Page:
French police prepare to move on shooting suspect
CBS News March 21, 2012
(CBS/AP) TOULOUSE, France – French police were preparing to storm an apartment building in Toulouse on Wednesday to arrest a holed-up gunman who is suspected in seven killings and claiming allegiance to al Qaeda, a top police official said.
Three officers were wounded in a predawn raid while trying to arrest the 24-year-old Frenchman of Algerian descent who authorities said had spent time in Afghanistan and Pakistan. Hundreds of riot police have surrounded the building in the southwestern city.
Cedric Delage, regional secretary for a police union, said the suspect has promised to turn himself into police shortly. Delage said if that doesn’t happen, police will force their way in.
The gunman is suspected of killing three Jewish children, a rabbi and three French paratroopers in recent days.
French President Nicolas Sarkozy met with local Jewish leaders Wednesday and told them the police would only storm the building if there was an immediate threat that he’d blow up himself or the building and authorities are satisfied for now that he is not prepared to do so, reports CBS Radio News correspondent Elaine Cobbe.
Sarkozy said authorities aim to bring the suspect in unharmed so he can face justice.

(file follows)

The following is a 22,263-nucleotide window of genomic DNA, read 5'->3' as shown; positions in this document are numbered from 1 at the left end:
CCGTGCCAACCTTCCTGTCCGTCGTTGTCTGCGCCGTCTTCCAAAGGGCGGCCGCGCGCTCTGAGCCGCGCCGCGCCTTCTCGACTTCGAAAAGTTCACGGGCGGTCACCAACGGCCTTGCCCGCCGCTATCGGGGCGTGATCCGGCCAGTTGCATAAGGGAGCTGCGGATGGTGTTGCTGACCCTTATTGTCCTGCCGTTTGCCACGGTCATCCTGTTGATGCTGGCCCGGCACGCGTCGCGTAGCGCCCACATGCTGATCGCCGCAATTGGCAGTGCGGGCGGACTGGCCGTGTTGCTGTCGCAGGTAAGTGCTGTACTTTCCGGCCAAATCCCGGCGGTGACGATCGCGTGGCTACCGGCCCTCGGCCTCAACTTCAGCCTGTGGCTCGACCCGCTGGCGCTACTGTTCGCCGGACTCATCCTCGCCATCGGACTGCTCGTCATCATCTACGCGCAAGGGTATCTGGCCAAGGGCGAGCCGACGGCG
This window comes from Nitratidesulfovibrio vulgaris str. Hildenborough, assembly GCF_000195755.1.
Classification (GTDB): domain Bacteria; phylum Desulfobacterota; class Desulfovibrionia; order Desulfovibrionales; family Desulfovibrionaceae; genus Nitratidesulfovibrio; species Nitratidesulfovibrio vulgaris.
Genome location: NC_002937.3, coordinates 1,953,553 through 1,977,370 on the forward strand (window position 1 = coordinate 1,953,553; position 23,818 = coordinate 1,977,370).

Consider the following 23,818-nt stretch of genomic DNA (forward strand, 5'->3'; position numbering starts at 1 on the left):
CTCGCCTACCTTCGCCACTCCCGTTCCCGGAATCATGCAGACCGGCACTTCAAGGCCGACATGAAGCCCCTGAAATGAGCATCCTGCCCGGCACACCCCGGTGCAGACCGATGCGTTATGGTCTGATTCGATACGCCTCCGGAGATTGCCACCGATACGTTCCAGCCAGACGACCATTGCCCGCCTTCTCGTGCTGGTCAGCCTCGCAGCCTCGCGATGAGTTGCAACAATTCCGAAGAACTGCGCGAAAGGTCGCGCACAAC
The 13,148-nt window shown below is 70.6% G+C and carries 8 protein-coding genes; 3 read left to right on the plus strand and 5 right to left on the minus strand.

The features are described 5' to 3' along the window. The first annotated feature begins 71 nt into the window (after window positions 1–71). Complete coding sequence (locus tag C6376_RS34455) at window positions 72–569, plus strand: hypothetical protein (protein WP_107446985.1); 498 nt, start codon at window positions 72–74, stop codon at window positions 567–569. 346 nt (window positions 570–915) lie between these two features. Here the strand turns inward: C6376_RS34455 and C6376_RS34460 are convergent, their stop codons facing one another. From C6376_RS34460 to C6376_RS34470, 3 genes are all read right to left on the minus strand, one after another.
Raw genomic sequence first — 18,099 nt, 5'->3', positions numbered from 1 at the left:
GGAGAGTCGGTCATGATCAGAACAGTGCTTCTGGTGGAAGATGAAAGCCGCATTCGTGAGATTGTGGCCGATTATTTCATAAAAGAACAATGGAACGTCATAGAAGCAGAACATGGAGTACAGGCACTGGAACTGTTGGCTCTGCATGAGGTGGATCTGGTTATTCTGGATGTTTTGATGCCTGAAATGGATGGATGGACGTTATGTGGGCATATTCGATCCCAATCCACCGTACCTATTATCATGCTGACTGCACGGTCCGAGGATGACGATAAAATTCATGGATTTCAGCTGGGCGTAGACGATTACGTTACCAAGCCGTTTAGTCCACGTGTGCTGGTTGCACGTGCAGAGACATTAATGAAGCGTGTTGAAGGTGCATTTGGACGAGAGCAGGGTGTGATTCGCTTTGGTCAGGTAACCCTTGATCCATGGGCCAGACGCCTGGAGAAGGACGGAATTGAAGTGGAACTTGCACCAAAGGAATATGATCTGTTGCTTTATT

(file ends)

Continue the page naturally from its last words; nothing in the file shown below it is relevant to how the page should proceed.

The suspect has told police he belonged to al Qaeda and wanted to take revenge for Palestinian children killed in the Middle East, Interior Minister Claude Gueant said, adding the man was also angry about French military intervention abroad.
An Interior Ministry official identified the suspect as Mohamed or Mohammad Merah, who has been under surveillance for years for having “fundamentalist” views. The official spoke on condition of anonymity because the investigation is ongoing.
Prosecutor Francois Molins said Merah planned to kill another soldier imminently, prompting the police raid. Molins said Merah had been to Afghanistan twice and had trained in the militant stronghold of Waziristan.
After hours of trying to persuade him to surrender, police evacuated the five-story building, escorting residents out using the roof and fire truck ladders.
The raid was part of France’s biggest manhunt since a wave of terrorist attacks in the 1990s by Algerian extremists. The chase began after France’s worst-ever school shooting Monday and two previous attacks on paratroopers, killings that have horrified the country and frozen the campaigning for the French presidential election starting next month.
Sarkozy has said a “monster” was on the loose in France and vowed to track him down. Sarkozy has played up nationalist themes in his bid for a second term.